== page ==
What is meditation, anyway?
Well, some busy executives take time out to jot down a list of must-dos at the beginning of every work day, or some time each night to scribble down some thoughts. We see meditation as another arrow in our quiver of practical tools: Taking a few minutes each day to quiet our minds and pay attention to our bodies and breaths allows us to stay better focused on the things that matter during the day, like constantly being aware of what inspires us and taking the time to acknowledge and express gratitude for those things.
Over the next two blog posts, we’ll tell you how to build a meditation practice of your own. This post will focus on the practice itself; the next will focus on the physical aspect of meditation: How to build your own space for meditation.
For now, let’s consider some ways to begin a meditation process:
Start gently. Two minutes, that’s all it takes. Set a timer. Sit in a quiet spot, or someplace you’re not likely to be disturbed. Close your eyes or not, it doesn’t matter. Look at the ground or at a favorite plant or out the window, but maintain a soft focus. Let things get a little fuzzy. Track your breath as it goes in and out: Where is it going? How does that feel?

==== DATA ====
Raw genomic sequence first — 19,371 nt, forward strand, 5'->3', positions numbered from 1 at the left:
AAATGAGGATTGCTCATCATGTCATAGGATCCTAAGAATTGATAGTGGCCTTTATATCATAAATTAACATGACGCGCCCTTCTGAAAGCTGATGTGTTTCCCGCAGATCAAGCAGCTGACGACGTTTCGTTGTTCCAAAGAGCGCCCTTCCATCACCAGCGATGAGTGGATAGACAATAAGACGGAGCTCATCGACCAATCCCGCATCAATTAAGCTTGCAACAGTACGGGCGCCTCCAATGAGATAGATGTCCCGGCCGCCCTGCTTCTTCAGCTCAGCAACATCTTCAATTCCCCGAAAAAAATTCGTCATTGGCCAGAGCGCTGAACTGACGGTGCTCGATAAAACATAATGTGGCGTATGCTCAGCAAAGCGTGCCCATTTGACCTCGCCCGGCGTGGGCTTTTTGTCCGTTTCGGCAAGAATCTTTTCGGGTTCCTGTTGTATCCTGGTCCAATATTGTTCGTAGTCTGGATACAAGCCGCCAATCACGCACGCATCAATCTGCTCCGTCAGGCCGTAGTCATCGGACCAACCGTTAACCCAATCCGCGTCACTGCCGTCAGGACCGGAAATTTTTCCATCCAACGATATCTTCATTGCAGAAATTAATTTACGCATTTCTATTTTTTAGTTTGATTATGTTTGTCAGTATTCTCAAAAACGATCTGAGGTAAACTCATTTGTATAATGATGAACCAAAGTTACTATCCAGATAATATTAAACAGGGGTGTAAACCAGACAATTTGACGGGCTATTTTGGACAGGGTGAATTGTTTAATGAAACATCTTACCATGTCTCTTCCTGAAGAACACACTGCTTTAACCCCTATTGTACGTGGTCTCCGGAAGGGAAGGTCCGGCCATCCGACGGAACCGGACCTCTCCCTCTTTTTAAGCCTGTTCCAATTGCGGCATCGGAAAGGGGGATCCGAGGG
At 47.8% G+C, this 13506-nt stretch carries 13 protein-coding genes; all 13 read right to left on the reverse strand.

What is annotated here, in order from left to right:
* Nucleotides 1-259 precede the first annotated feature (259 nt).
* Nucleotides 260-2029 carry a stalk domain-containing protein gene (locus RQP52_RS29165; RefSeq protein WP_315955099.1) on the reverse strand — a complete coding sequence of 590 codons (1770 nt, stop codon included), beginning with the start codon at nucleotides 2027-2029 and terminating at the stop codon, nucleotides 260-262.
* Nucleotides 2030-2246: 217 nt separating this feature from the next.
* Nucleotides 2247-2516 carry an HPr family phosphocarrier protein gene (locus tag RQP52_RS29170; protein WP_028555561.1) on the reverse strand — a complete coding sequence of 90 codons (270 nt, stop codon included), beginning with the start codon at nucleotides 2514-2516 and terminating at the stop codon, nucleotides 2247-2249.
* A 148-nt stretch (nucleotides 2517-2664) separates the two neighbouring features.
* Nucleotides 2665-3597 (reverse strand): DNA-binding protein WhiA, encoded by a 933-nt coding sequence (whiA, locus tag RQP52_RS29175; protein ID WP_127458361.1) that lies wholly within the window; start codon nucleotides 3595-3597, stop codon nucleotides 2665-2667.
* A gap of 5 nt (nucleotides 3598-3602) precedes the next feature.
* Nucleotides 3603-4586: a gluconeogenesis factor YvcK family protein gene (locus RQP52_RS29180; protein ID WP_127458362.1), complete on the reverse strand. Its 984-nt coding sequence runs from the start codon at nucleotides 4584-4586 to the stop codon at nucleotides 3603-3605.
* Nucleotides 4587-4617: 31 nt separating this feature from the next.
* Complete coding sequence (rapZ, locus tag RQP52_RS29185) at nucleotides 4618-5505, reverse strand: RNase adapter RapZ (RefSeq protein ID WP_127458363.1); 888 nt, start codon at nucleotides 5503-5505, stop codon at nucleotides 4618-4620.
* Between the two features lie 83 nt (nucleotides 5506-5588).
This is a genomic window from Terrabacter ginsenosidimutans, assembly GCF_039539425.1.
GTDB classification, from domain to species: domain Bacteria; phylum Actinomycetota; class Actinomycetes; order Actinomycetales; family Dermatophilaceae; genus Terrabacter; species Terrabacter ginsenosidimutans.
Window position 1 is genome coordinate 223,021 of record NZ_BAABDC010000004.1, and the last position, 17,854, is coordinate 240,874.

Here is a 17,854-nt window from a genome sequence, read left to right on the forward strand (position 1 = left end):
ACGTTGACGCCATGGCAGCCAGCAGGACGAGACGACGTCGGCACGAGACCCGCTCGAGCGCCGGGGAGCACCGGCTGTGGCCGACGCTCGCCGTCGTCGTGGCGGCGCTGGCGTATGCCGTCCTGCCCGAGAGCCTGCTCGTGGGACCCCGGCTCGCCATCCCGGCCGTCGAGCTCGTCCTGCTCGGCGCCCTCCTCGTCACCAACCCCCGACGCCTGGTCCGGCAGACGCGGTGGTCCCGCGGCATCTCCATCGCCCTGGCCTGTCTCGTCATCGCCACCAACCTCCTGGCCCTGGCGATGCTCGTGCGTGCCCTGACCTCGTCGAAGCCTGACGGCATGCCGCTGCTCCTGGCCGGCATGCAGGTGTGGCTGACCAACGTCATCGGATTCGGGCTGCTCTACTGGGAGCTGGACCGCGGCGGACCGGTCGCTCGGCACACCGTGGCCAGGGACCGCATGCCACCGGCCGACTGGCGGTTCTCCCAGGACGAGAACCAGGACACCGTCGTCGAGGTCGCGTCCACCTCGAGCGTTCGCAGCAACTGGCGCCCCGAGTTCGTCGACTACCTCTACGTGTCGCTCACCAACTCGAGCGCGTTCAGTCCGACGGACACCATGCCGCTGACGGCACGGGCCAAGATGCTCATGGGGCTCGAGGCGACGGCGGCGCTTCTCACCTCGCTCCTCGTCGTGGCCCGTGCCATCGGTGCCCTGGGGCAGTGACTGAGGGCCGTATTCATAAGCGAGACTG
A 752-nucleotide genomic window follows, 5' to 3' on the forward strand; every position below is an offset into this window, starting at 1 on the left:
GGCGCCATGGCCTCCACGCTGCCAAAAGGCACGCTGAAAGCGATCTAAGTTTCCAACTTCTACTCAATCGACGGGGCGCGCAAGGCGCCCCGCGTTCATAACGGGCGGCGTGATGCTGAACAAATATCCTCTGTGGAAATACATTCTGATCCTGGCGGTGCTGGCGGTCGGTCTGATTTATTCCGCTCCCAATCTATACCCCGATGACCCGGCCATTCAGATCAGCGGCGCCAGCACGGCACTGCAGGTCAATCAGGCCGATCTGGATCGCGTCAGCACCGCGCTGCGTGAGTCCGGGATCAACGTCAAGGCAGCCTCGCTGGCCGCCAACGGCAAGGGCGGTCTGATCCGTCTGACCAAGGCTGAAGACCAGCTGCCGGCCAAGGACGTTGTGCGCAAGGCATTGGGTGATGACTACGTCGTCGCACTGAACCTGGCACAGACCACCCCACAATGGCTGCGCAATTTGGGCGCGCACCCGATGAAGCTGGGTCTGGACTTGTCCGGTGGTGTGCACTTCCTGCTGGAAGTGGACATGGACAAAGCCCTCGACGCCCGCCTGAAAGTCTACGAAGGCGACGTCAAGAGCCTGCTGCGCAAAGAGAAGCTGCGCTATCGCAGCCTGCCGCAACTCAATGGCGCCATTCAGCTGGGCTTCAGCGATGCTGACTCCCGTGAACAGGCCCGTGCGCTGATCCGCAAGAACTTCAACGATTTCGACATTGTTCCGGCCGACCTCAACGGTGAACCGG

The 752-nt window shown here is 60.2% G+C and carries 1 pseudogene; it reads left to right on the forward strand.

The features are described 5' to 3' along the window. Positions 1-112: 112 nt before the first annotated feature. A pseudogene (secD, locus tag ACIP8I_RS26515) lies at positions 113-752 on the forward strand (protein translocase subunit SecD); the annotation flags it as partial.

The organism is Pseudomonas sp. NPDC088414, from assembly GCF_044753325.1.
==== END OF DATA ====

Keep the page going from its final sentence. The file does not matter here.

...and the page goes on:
Be comfortable. Sit in whatever position and location you can maintain for the entirety of the session. Some folks sit on poufs; some sit on the floor. Others sit on a favorite chair. Anything is fine. Remember, this is your session, your time.
Tie your meditation practice to a “trigger.” Think to yourself, “6AM is time for coffee and meditation,” or “noon is time for lunch and meditation,” or “3PM is time for a walk and meditation.” If you link your meditation practice to something you already do, you’re more likely to get it done and actually make it a practice.
It’s not all about the breathing. It’s also about being aware. If you can’t get behind the breathing, consider a two-minute “body scan” practice: As you begin your meditation, start with your toes, then your feet, then your ankles, and all the way up your body to the top of your head. Really pay attention to how each body part feels. This is a great way to ease yourself into the meditation practice.
Enlist some help. If you want to, meditate with a buddy. If that’s too troublesome, you can find guided-meditation apps for your phone that will help you through short and longer sessions. Some of these apps are free, so you’re not losing anything by trying them out.
What do you think about mediation? Has it helped you? Tell us in the comments below. And tune in next week for our tips on building a meditation area of your own.